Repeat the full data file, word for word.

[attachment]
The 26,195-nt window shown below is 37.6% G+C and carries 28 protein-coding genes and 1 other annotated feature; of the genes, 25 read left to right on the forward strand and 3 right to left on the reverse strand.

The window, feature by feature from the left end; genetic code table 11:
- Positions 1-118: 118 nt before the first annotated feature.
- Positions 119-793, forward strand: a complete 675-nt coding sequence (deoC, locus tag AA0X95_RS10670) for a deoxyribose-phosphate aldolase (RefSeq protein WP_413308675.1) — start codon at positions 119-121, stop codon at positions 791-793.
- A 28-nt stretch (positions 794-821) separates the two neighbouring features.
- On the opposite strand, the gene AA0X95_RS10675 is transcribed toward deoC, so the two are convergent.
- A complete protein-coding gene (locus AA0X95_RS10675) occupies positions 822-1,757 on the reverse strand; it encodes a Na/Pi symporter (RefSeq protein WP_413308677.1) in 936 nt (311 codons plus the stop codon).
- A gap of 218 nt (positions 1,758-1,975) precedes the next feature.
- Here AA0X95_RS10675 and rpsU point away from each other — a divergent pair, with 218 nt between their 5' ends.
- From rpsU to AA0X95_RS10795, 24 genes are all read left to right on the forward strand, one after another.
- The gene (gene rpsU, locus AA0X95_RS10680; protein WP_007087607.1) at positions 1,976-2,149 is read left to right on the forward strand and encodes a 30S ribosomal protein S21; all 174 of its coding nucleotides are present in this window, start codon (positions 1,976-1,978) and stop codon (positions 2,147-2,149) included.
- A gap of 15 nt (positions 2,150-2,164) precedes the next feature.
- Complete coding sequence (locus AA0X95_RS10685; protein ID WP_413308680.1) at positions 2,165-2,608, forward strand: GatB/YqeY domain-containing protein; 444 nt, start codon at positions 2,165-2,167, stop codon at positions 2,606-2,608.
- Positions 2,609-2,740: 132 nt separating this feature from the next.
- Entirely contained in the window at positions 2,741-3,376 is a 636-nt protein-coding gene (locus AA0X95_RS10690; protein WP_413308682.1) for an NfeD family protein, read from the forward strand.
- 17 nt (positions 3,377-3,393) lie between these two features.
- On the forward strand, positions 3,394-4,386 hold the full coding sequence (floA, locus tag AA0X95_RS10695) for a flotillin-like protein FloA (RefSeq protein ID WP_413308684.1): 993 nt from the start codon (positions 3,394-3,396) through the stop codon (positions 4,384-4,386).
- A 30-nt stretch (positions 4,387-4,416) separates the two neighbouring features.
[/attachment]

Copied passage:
The 26,195-nt window shown below is 37.6% G+C and carries 28 protein-coding genes and 1 other annotated feature; of the genes, 25 read left to right on the forward strand and 3 right to left on the reverse strand.

The window, feature by feature from the left end; genetic code table 11:
- Positions 1-118: 118 nt before the first annotated feature.
- Positions 119-793, forward strand: a complete 675-nt coding sequence (deoC, locus tag AA0X95_RS10670) for a deoxyribose-phosphate aldolase (RefSeq protein WP_413308675.1) — start codon at positions 119-121, stop codon at positions 791-793.
- A 28-nt stretch (positions 794-821) separates the two neighbouring features.
- On the opposite strand, the gene AA0X95_RS10675 is transcribed toward deoC, so the two are convergent.
- A complete protein-coding gene (locus AA0X95_RS10675) occupies positions 822-1,757 on the reverse strand; it encodes a Na/Pi symporter (RefSeq protein WP_413308677.1) in 936 nt (311 codons plus the stop codon).
- A gap of 218 nt (positions 1,758-1,975) precedes the next feature.
- Here AA0X95_RS10675 and rpsU point away from each other — a divergent pair, with 218 nt between their 5' ends.
- From rpsU to AA0X95_RS10795, 24 genes are all read left to right on the forward strand, one after another.
- The gene (gene rpsU, locus AA0X95_RS10680; protein WP_007087607.1) at positions 1,976-2,149 is read left to right on the forward strand and encodes a 30S ribosomal protein S21; all 174 of its coding nucleotides are present in this window, start codon (positions 1,976-1,978) and stop codon (positions 2,147-2,149) included.
- A gap of 15 nt (positions 2,150-2,164) precedes the next feature.
- Complete coding sequence (locus AA0X95_RS10685; protein ID WP_413308680.1) at positions 2,165-2,608, forward strand: GatB/YqeY domain-containing protein; 444 nt, start codon at positions 2,165-2,167, stop codon at positions 2,606-2,608.
- Positions 2,609-2,740: 132 nt separating this feature from the next.
- Entirely contained in the window at positions 2,741-3,376 is a 636-nt protein-coding gene (locus AA0X95_RS10690; protein WP_413308682.1) for an NfeD family protein, read from the forward strand.
- 17 nt (positions 3,377-3,393) lie between these two features.
- On the forward strand, positions 3,394-4,386 hold the full coding sequence (floA, locus tag AA0X95_RS10695) for a flotillin-like protein FloA (RefSeq protein ID WP_413308684.1): 993 nt from the start codon (positions 3,394-3,396) through the stop codon (positions 4,384-4,386).
- A 30-nt stretch (positions 4,387-4,416) separates the two neighbouring features.